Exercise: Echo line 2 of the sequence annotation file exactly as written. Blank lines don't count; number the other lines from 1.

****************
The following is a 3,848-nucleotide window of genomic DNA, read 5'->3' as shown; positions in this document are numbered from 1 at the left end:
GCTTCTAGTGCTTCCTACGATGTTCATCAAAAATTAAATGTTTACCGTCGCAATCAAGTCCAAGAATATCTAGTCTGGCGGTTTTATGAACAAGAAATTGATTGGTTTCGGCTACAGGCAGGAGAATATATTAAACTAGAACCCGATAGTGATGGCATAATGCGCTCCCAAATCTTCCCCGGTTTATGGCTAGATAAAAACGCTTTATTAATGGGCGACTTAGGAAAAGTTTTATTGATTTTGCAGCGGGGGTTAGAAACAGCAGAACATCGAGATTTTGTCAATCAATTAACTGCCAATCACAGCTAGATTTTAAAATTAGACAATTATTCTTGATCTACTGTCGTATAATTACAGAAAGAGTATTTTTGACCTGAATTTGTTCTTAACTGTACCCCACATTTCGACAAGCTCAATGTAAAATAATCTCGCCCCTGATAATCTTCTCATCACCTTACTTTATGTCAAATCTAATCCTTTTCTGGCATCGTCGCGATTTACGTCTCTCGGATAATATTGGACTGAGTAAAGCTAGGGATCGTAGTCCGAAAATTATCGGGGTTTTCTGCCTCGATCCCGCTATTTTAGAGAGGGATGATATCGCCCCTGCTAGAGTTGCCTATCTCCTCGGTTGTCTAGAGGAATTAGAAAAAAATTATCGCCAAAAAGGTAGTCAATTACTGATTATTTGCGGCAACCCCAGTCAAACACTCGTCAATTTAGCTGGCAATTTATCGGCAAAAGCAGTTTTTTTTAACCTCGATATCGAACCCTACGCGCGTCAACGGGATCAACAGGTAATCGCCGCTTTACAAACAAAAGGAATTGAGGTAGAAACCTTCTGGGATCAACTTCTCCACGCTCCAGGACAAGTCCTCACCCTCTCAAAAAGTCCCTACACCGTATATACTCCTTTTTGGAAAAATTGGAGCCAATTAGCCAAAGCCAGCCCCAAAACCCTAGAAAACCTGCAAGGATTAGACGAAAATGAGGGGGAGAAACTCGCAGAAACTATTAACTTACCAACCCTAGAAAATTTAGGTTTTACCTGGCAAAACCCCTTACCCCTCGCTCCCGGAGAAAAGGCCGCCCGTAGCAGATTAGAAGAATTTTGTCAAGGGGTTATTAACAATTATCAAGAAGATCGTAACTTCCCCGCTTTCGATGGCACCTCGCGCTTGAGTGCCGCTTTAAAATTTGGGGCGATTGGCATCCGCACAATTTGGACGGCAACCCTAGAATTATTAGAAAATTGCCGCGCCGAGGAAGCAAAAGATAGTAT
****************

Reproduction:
GCTTCTAGTGCTTCCTACGATGTTCATCAAAAATTAAATGTTTACCGTCGCAATCAAGTCCAAGAATATCTAGTCTGGCGGTTTTATGAACAAGAAATTGATTGGTTTCGGCTACAGGCAGGAGAATATATTAAACTAGAACCCGATAGTGATGGCATAATGCGCTCCCAAATCTTCCCCGGTTTATGGCTAGATAAAAACGCTTTATTAATGGGCGACTTAGGAAAAGTTTTATTGATTTTGCAGCGGGGGTTAGAAACAGCAGAACATCGAGATTTTGTCAATCAATTAACTGCCAATCACAGCTAGATTTTAAAATTAGACAATTATTCTTGATCTACTGTCGTATAATTACAGAAAGAGTATTTTTGACCTGAATTTGTTCTTAACTGTACCCCACATTTCGACAAGCTCAATGTAAAATAATCTCGCCCCTGATAATCTTCTCATCACCTTACTTTATGTCAAATCTAATCCTTTTCTGGCATCGTCGCGATTTACGTCTCTCGGATAATATTGGACTGAGTAAAGCTAGGGATCGTAGTCCGAAAATTATCGGGGTTTTCTGCCTCGATCCCGCTATTTTAGAGAGGGATGATATCGCCCCTGCTAGAGTTGCCTATCTCCTCGGTTGTCTAGAGGAATTAGAAAAAAATTATCGCCAAAAAGGTAGTCAATTACTGATTATTTGCGGCAACCCCAGTCAAACACTCGTCAATTTAGCTGGCAATTTATCGGCAAAAGCAGTTTTTTTTAACCTCGATATCGAACCCTACGCGCGTCAACGGGATCAACAGGTAATCGCCGCTTTACAAACAAAAGGAATTGAGGTAGAAACCTTCTGGGATCAACTTCTCCACGCTCCAGGACAAGTCCTCACCCTCTCAAAAAGTCCCTACACCGTATATACTCCTTTTTGGAAAAATTGGAGCCAATTAGCCAAAGCCAGCCCCAAAACCCTAGAAAACCTGCAAGGATTAGACGAAAATGAGGGGGAGAAACTCGCAGAAACTATTAACTTACCAACCCTAGAAAATTTAGGTTTTACCTGGCAAAACCCCTTACCCCTCGCTCCCGGAGAAAAGGCCGCCCGTAGCAGATTAGAAGAATTTTGTCAAGGGGTTATTAACAATTATCAAGAAGATCGTAACTTCCCCGCTTTCGATGGCACCTCGCGCTTGAGTGCCGCTTTAAAATTTGGGGCGATTGGCATCCGCACAATTTGGACGGCAACCCTAGAATTATTAGAAAATTGCCGCGCCGAGGAAGCAAAAGATAGTAT